This is part four of a five part series between Butch Stearns, host at The Pulse Network, and Allen Bonde, Chief Marketing Officer at The Pulse Network, as they explore the lifecycle of digital marketing and the new solutions offered by The Pulse Network.
In this episode Butch and I look at Twitter and how this social channel has emerged as a key communication tool, listening platform and even an efficient ‘list builder’ for digital marketing campaigns.
From a marketers’ standpoint, Twitter is deceptively simple. Find some folks to follow, reply to a few tweets, push out updates, and repeat. Yet, when you think of Twitter as a campaign platform with some similarities to both Facebook, in terms of running promotions, and email marketing – but with a self-building list – its potential gets pretty interesting.
And if you are focused on reaching influencers as part of a B2B marketing campaign, Twitter become even more attractive. Especially when you consider that the profile of many early (and heavy) Twitter users is concentrated around analysts, marketers, media types, and technology buyers.
Functionally, Twitter also plays a distinct role vs. Facebook and LinkedIn. If Facebook and LinkedIn are all about a ‘place’ (for your content and discussions), Twitter is more of a ‘time’ – where you interact, and sample what’s hot, and link your friends to what’s interesting. But in many cases that content lives elsewhere – like on your blog or Facebook page.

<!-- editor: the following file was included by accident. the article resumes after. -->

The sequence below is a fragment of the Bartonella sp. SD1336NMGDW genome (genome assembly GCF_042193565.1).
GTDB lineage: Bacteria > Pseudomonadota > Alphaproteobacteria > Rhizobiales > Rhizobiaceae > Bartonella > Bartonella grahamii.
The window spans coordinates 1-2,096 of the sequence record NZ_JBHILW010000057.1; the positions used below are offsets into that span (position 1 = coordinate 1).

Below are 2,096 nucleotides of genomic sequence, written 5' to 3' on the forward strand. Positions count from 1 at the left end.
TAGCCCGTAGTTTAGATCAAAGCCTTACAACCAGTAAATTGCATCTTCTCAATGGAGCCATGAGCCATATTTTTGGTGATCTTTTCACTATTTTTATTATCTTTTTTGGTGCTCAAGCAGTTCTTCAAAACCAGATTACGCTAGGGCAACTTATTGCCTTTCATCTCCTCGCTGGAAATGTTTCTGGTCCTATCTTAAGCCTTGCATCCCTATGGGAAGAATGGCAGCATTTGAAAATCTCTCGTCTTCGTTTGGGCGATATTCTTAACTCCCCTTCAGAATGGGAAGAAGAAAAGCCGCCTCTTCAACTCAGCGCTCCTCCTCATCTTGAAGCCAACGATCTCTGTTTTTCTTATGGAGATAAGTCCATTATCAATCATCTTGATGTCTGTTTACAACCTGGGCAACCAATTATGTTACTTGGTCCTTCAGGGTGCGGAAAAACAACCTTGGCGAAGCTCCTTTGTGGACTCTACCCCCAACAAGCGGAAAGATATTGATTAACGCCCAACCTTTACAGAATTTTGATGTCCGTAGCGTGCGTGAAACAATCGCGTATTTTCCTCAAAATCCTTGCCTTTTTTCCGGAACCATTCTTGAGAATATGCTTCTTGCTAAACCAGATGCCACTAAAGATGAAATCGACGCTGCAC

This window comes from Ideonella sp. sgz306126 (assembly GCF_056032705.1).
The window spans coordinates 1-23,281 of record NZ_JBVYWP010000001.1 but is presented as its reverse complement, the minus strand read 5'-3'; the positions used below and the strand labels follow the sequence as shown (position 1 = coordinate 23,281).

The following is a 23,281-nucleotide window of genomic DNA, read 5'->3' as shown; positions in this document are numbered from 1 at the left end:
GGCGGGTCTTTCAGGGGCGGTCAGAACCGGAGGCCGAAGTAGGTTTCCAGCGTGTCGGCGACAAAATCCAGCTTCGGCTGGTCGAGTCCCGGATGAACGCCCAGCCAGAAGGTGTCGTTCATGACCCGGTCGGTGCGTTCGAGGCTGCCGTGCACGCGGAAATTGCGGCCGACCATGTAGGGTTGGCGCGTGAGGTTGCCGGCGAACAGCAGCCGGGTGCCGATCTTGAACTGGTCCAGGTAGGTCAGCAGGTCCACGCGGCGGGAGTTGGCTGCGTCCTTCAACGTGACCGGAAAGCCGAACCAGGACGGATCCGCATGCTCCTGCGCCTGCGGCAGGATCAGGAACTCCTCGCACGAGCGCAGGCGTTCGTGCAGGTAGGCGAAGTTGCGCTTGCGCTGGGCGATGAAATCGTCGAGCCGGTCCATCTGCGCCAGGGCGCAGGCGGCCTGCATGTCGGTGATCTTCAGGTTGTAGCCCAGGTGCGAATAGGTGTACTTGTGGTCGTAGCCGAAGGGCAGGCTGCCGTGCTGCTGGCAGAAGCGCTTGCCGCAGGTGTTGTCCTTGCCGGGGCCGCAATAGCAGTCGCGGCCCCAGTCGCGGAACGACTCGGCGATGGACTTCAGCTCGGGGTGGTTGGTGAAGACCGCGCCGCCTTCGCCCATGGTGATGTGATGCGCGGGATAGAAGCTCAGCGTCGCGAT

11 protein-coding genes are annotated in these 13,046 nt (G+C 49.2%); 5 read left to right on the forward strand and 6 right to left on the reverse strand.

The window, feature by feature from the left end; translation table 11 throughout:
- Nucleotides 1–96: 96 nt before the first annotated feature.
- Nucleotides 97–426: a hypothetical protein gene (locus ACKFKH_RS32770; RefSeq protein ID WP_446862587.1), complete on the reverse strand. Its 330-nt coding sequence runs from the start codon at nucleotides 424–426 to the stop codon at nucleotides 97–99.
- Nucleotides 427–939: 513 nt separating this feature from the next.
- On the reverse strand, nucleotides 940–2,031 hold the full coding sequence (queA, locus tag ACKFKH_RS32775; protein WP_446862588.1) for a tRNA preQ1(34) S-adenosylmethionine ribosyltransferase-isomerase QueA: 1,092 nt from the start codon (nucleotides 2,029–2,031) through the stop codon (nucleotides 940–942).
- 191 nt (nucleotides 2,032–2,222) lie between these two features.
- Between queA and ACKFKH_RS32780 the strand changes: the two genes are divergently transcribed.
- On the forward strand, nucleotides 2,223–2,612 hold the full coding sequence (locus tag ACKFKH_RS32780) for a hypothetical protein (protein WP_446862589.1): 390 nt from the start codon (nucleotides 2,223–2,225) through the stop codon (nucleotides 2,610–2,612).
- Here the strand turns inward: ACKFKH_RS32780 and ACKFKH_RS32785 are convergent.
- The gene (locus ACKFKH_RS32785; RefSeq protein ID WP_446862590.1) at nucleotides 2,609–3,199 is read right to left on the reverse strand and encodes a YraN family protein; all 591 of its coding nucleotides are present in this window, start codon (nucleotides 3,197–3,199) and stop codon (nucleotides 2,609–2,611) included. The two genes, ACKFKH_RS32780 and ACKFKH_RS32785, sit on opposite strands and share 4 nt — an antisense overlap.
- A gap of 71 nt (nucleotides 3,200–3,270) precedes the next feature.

Successful social marketing is about programming, and aligning with the language and social gestures of each channel. At a high level, there are three steps we follow at TPN when building your presence on Twitter and launching a campaign: an assessment of your goals, content mix and audience; development of a campaign calendar; and promotion building – think contests and fun ideas that promote engagement within your community (using a tool like Offerpop). For example, we promote our Inbound Marketing Summit event through different social media by creating promotions on both our Facebook and Twitter page, and amplifing these programs via special hashtags and our website and email newsletters. Remember – even while you focus on one channel like Twitter, it’s all about engaging everywhere!
I’d love to hear what you think. How are you using Twitter as part of your marketing mix? And in case you missed Part 3, I explained how our Executive Briefing 3.0 helps to break the bottleneck in getting executives to blog and post on social channels like Twitter.